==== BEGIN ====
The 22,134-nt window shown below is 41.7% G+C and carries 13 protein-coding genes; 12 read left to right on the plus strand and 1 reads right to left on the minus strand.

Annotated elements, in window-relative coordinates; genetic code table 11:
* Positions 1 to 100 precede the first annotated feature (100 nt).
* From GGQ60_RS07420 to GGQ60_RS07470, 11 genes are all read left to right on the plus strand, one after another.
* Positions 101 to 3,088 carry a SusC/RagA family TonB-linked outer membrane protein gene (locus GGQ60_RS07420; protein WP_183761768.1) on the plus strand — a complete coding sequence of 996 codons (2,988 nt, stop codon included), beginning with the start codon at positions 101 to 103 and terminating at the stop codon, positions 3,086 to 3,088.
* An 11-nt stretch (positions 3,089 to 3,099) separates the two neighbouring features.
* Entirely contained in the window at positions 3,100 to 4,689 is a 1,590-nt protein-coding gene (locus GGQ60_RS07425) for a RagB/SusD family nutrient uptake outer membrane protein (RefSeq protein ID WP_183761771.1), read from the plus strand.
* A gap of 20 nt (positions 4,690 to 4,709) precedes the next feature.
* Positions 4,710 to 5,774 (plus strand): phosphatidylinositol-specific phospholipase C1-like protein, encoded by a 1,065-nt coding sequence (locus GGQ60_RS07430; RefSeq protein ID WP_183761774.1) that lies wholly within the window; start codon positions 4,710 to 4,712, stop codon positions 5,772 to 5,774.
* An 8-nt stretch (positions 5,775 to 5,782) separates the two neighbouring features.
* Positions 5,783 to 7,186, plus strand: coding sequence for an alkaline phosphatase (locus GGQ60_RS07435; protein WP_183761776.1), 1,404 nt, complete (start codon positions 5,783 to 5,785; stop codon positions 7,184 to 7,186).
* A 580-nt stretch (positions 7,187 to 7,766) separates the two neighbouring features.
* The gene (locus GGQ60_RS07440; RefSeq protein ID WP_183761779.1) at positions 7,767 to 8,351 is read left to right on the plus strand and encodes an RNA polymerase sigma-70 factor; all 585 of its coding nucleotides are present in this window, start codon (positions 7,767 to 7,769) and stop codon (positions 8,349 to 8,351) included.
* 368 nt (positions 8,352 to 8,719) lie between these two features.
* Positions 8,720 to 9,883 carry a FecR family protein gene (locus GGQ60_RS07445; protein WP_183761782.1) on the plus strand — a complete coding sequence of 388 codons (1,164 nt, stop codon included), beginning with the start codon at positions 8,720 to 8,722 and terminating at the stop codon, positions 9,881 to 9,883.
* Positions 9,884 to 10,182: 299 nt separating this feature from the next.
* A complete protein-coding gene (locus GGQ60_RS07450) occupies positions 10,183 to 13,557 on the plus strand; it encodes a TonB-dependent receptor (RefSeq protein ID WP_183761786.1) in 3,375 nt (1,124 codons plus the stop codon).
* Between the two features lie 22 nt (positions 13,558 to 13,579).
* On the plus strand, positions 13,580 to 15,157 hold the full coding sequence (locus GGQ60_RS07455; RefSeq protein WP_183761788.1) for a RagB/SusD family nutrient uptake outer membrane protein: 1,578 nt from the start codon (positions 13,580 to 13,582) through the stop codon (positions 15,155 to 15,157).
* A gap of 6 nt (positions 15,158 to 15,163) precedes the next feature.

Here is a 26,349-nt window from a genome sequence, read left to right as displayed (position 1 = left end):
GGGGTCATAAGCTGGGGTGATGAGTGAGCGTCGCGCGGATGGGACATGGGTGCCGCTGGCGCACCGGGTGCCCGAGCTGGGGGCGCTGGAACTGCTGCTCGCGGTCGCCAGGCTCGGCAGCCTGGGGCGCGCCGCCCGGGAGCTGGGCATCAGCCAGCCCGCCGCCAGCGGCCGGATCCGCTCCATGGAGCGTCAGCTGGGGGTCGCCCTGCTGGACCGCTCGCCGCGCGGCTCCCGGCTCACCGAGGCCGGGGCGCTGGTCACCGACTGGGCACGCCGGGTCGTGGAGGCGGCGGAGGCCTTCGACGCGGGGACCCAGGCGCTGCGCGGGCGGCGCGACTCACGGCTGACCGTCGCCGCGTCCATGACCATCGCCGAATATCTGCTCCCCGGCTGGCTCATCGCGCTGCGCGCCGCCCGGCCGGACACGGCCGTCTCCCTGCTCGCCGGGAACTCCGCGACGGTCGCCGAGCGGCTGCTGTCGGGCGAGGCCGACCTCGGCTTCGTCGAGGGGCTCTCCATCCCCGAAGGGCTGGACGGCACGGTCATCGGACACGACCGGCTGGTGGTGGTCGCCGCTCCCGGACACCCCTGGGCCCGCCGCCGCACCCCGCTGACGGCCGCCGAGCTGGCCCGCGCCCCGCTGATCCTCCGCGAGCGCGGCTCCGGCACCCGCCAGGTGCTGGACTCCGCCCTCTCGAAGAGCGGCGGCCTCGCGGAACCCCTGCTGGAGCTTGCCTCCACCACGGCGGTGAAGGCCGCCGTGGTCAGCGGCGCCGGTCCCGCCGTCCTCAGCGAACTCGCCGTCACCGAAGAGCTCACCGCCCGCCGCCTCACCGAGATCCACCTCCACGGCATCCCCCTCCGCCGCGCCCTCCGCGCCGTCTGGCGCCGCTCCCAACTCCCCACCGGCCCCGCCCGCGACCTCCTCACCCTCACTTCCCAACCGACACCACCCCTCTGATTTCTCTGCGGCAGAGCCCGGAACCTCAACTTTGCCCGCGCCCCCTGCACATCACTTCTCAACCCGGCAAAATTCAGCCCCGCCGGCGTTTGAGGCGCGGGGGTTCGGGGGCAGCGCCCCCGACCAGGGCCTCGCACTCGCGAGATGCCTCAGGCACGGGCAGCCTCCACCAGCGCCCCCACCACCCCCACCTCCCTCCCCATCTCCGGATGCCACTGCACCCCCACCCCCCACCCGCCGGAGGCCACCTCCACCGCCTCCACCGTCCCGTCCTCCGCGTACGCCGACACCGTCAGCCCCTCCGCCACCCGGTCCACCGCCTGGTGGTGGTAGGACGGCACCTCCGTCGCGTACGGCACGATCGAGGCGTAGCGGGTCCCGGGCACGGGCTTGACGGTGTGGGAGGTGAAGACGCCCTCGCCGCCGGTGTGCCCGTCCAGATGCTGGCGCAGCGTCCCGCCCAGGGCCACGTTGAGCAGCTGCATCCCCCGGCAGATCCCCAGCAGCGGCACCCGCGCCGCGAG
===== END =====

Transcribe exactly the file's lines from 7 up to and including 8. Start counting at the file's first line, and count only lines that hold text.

* Entirely contained in the window at positions 3,100 to 4,689 is a 1,590-nt protein-coding gene (locus GGQ60_RS07425) for a RagB/SusD family nutrient uptake outer membrane protein (RefSeq protein ID WP_183761771.1), read from the plus strand.
* A gap of 20 nt (positions 4,690 to 4,709) precedes the next feature.